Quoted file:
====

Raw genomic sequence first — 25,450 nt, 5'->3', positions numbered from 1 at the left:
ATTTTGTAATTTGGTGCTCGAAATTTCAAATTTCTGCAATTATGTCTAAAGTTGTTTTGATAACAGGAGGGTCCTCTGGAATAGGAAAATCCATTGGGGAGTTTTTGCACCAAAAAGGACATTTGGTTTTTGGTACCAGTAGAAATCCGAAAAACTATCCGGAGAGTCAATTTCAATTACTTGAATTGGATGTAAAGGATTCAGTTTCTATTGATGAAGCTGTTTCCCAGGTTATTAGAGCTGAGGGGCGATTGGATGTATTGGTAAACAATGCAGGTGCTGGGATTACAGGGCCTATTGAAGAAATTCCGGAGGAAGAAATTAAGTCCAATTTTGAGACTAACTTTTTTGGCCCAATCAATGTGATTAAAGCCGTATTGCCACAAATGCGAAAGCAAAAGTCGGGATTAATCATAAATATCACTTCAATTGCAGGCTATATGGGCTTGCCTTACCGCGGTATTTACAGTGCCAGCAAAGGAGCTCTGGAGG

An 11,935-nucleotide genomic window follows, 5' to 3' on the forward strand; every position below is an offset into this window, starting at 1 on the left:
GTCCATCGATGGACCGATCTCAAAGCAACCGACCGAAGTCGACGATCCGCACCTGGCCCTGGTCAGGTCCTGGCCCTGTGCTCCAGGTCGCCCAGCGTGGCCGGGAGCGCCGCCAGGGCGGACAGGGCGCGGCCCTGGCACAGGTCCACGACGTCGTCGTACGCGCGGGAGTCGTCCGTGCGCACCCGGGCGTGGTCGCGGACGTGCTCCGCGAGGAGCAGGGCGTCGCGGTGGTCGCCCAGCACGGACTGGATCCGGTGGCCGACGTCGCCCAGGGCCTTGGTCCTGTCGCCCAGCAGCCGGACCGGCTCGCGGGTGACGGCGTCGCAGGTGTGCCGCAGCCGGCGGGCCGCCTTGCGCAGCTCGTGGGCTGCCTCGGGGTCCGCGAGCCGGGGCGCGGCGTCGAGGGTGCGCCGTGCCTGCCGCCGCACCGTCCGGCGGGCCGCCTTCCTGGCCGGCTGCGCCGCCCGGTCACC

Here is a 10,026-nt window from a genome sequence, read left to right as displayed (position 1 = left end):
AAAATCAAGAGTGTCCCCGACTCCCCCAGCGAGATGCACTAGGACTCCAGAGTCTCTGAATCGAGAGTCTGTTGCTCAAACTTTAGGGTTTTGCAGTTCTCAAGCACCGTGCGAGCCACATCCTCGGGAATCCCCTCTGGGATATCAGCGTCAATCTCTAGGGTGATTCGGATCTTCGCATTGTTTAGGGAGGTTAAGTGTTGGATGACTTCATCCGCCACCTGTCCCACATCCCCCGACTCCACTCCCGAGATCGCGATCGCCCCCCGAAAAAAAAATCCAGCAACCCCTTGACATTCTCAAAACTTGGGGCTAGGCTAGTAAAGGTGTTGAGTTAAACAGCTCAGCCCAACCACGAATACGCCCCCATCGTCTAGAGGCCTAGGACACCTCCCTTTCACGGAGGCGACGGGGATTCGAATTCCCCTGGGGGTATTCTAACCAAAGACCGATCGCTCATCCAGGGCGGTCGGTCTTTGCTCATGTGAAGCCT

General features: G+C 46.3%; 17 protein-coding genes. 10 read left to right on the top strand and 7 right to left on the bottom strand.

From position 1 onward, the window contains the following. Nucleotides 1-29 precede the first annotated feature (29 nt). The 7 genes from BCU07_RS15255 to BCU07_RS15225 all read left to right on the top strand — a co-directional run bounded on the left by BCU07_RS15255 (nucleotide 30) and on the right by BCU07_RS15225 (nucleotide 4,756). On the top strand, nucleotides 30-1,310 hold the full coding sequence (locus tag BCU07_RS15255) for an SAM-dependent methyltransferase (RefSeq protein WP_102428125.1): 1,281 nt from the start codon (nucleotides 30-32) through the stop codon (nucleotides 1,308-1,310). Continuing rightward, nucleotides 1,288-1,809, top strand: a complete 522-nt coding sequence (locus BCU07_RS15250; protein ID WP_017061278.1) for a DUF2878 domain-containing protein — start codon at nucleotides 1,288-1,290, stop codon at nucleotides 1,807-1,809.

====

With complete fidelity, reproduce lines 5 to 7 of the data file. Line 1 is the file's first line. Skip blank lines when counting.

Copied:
Here is a 10,026-nt window from a genome sequence, read left to right as displayed (position 1 = left end):
AAAATCAAGAGTGTCCCCGACTCCCCCAGCGAGATGCACTAGGACTCCAGAGTCTCTGAATCGAGAGTCTGTTGCTCAAACTTTAGGGTTTTGCAGTTCTCAAGCACCGTGCGAGCCACATCCTCGGGAATCCCCTCTGGGATATCAGCGTCAATCTCTAGGGTGATTCGGATCTTCGCATTGTTTAGGGAGGTTAAGTGTTGGATGACTTCATCCGCCACCTGTCCCACATCCCCCGACTCCACTCCCGAGATCGCGATCGCCCCCCGAAAAAAAAATCCAGCAACCCCTTGACATTCTCAAAACTTGGGGCTAGGCTAGTAAAGGTGTTGAGTTAAACAGCTCAGCCCAACCACGAATACGCCCCCATCGTCTAGAGGCCTAGGACACCTCCCTTTCACGGAGGCGACGGGGATTCGAATTCCCCTGGGGGTATTCTAACCAAAGACCGATCGCTCATCCAGGGCGGTCGGTCTTTGCTCATGTGAAGCCT

General features: G+C 46.3%; 17 protein-coding genes. 10 read left to right on the top strand and 7 right to left on the bottom strand.